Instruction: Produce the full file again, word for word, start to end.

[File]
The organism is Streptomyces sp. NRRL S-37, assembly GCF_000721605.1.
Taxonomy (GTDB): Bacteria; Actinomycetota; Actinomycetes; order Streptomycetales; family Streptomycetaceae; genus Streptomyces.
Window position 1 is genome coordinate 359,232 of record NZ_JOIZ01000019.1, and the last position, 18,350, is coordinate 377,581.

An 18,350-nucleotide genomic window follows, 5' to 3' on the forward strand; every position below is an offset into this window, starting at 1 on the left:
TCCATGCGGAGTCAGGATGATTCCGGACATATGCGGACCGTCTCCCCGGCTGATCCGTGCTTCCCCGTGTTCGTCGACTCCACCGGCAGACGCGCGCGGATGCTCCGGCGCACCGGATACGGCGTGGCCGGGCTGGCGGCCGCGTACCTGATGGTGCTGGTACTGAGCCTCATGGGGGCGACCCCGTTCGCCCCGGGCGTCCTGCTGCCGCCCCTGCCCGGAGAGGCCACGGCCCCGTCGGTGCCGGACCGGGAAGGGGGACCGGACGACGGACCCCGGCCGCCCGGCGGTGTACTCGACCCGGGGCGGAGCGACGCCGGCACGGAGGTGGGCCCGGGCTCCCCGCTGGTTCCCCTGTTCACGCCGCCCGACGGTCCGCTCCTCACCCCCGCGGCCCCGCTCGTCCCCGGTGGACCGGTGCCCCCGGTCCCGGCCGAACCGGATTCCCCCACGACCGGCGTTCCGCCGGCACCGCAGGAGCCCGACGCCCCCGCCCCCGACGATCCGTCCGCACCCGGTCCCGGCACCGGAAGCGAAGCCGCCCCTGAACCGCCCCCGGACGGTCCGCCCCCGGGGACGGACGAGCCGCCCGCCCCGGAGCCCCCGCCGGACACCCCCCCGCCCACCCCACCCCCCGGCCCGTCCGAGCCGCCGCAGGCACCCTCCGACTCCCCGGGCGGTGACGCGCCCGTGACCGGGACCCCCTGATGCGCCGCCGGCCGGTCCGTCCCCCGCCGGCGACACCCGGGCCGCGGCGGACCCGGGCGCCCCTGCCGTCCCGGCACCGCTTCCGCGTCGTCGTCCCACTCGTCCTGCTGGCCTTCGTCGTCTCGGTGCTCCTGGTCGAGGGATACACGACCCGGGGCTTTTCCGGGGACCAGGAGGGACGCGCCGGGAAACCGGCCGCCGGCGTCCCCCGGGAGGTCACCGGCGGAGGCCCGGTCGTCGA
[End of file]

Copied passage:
The organism is Streptomyces sp. NRRL S-37, assembly GCF_000721605.1.
Taxonomy (GTDB): Bacteria; Actinomycetota; Actinomycetes; order Streptomycetales; family Streptomycetaceae; genus Streptomyces.
Window position 1 is genome coordinate 359,232 of record NZ_JOIZ01000019.1, and the last position, 18,350, is coordinate 377,581.

An 18,350-nucleotide genomic window follows, 5' to 3' on the forward strand; every position below is an offset into this window, starting at 1 on the left:
TCCATGCGGAGTCAGGATGATTCCGGACATATGCGGACCGTCTCCCCGGCTGATCCGTGCTTCCCCGTGTTCGTCGACTCCACCGGCAGACGCGCGCGGATGCTCCGGCGCACCGGATACGGCGTGGCCGGGCTGGCGGCCGCGTACCTGATGGTGCTGGTACTGAGCCTCATGGGGGCGACCCCGTTCGCCCCGGGCGTCCTGCTGCCGCCCCTGCCCGGAGAGGCCACGGCCCCGTCGGTGCCGGACCGGGAAGGGGGACCGGACGACGGACCCCGGCCGCCCGGCGGTGTACTCGACCCGGGGCGGAGCGACGCCGGCACGGAGGTGGGCCCGGGCTCCCCGCTGGTTCCCCTGTTCACGCCGCCCGACGGTCCGCTCCTCACCCCCGCGGCCCCGCTCGTCCCCGGTGGACCGGTGCCCCCGGTCCCGGCCGAACCGGATTCCCCCACGACCGGCGTTCCGCCGGCACCGCAGGAGCCCGACGCCCCCGCCCCCGACGATCCGTCCGCACCCGGTCCCGGCACCGGAAGCGAAGCCGCCCCTGAACCGCCCCCGGACGGTCCGCCCCCGGGGACGGACGAGCCGCCCGCCCCGGAGCCCCCGCCGGACACCCCCCCGCCCACCCCACCCCCCGGCCCGTCCGAGCCGCCGCAGGCACCCTCCGACTCCCCGGGCGGTGACGCGCCCGTGACCGGGACCCCCTGATGCGCCGCCGGCCGGTCCGTCCCCCGCCGGCGACACCCGGGCCGCGGCGGACCCGGGCGCCCCTGCCGTCCCGGCACCGCTTCCGCGTCGTCGTCCCACTCGTCCTGCTGGCCTTCGTCGTCTCGGTGCTCCTGGTCGAGGGATACACGACCCGGGGCTTTTCCGGGGACCAGGAGGGACGCGCCGGGAAACCGGCCGCCGGCGTCCCCCGGGAGGTCACCGGCGGAGGCCCGGTCGTCGA